Helpful Blog Posts
I am excited to share these blogs with you as a varied approach to the practice of safety.
We are LAUNCHING a new plan so we can better engage and hear (emotional safety 😉) from you all about what you need and what you are learning. We wanted more diverse options because we want diverse voices to help us think about what is next. The new format is a four-method approach that includes:
- Holding 2 – 4 webinars per year that are open to all. TIO will present what is being worked on and request feedback for what is needed.
- Creating a place for continual feedback about what is happening at TIO via the website/email/phone.
- Facilitating focus groups.
- Creating a steering committee to provide input and advice about what is needed in communities and identities represented by you. Our goal is to have representation from multiple systems, agencies, identities, and regions across the state. We’re looking for members – click here for the application.
We hope you can find a way to be heard in one or more of these methods.
TIO, after revisions and vetting, is excited to share our statement and commitments regarding diversity, equity, and inclusion work. We look forward to this evolving over time with your input.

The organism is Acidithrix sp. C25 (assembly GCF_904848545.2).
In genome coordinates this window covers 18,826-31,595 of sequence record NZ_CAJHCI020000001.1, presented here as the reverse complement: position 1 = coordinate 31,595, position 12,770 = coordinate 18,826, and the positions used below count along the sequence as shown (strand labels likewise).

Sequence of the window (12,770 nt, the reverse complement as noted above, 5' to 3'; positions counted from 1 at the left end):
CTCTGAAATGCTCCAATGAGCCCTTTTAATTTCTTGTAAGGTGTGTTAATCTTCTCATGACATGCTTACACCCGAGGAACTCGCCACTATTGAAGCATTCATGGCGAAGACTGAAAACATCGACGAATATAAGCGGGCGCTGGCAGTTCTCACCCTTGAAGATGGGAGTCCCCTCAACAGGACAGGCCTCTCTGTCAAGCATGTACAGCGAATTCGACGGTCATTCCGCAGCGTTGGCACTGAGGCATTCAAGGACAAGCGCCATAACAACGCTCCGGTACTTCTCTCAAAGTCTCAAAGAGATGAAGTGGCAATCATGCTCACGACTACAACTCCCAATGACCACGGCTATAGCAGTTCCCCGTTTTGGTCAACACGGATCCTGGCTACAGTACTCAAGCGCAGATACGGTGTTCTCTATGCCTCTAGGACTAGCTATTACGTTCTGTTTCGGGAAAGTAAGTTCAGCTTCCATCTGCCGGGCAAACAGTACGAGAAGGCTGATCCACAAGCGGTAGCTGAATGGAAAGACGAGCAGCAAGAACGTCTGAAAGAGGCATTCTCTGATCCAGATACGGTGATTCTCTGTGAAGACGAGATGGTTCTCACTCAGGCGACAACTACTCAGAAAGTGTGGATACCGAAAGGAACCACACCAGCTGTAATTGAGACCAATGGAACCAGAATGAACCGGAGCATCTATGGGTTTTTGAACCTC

We are going to be updating resources and content on the website. If you have suggestions let us know by emailing email@example.com.
Another TREM Training took place. It was great to spend two days with 13 people and learn about TREM.
TIO Participated in a Trauma Informed Care Panel at OHSU’s Global Health and Urban Underserved College
We attended a Native American Health Seminar: Climate, Identity and Our Health: Indigenous Lessons and Voice from the Front Lines of Climate Collapse by Tara Houska, Campaigns Director, Honor the Earth
To Do List:
- Watch Storiez Guide The Truth About Trauma Informed Care. Meagan Corrado shares several important things to remember when providing trauma informed care.
- This is a great resource for considering the emotional and physical safety through the lens of those with disabilities.
- This fact sheet provides Oregon-specific Adverse Childhood Experiences (ACEs) data compiled by the Child & Adolescent Health Measurement Initiative.
- Don’t forget, this is a short legislative session!